- A spouse or civil partner (current or former) who was financially dependant on the deceased.
- A parent of the deceased; or
- A child of the deceased.
It’s important to note that “child” in this context is not limited to someone under the age of 18. Adult children of the deceased are also classed as qualifying relatives.
Claiming As A Dependant
You may be able to make a dependency payment if you can show that you were dependant on the deceased person at the time of their death. This can be:
- Financial dependency. This is where the qualifying relative was dependant on the deceased party financially and receives compensation to accommodate this loss of earnings. There are some stipulations to this; for example, the deceased must have either been in paid work at the time they passed away, or have a good reason for not being.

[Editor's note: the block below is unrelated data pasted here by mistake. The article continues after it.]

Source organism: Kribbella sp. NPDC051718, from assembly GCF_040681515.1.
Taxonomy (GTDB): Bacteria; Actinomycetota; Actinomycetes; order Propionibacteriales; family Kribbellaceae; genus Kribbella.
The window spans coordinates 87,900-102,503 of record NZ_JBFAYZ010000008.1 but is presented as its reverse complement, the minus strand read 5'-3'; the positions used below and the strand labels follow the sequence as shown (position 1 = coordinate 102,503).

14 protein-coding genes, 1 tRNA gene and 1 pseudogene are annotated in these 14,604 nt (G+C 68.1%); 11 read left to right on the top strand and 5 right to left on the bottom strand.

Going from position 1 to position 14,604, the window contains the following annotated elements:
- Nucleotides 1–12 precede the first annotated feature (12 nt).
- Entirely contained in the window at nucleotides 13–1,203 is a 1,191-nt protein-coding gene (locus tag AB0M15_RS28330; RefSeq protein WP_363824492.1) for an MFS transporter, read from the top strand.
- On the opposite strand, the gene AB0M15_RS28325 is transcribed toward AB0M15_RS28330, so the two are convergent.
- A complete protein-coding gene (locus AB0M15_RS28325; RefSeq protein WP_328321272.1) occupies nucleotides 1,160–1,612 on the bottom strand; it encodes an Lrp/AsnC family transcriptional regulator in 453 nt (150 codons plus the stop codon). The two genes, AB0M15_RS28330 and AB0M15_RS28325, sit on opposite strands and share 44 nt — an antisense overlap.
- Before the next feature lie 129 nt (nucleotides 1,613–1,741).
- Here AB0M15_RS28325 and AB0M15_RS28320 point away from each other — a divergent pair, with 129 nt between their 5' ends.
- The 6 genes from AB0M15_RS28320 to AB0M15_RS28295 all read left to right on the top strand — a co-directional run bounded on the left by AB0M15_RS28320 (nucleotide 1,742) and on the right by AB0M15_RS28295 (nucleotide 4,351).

- Physical dependency. You could also receive compensation if the deceased was your main carer and you’re a qualifying relative. “Main carer” means someone who met the majority of your care needs. Your care needs could include personal hygiene, food preparation and eating, and keeping you safe from harm.
There is a time limit for making a murder victim compensation claim. This time limit is generally two years. However, if you can show that exceptional circumstances stopped you from being able to start a claim within this time limit, this can be extended.
Furthermore, it’s a requirement that an incident is reported to the police in order for you to claim through the CICA. This should be done as soon as possible; however, exceptions can be made if extenuating circumstances delayed you in reporting it to the police.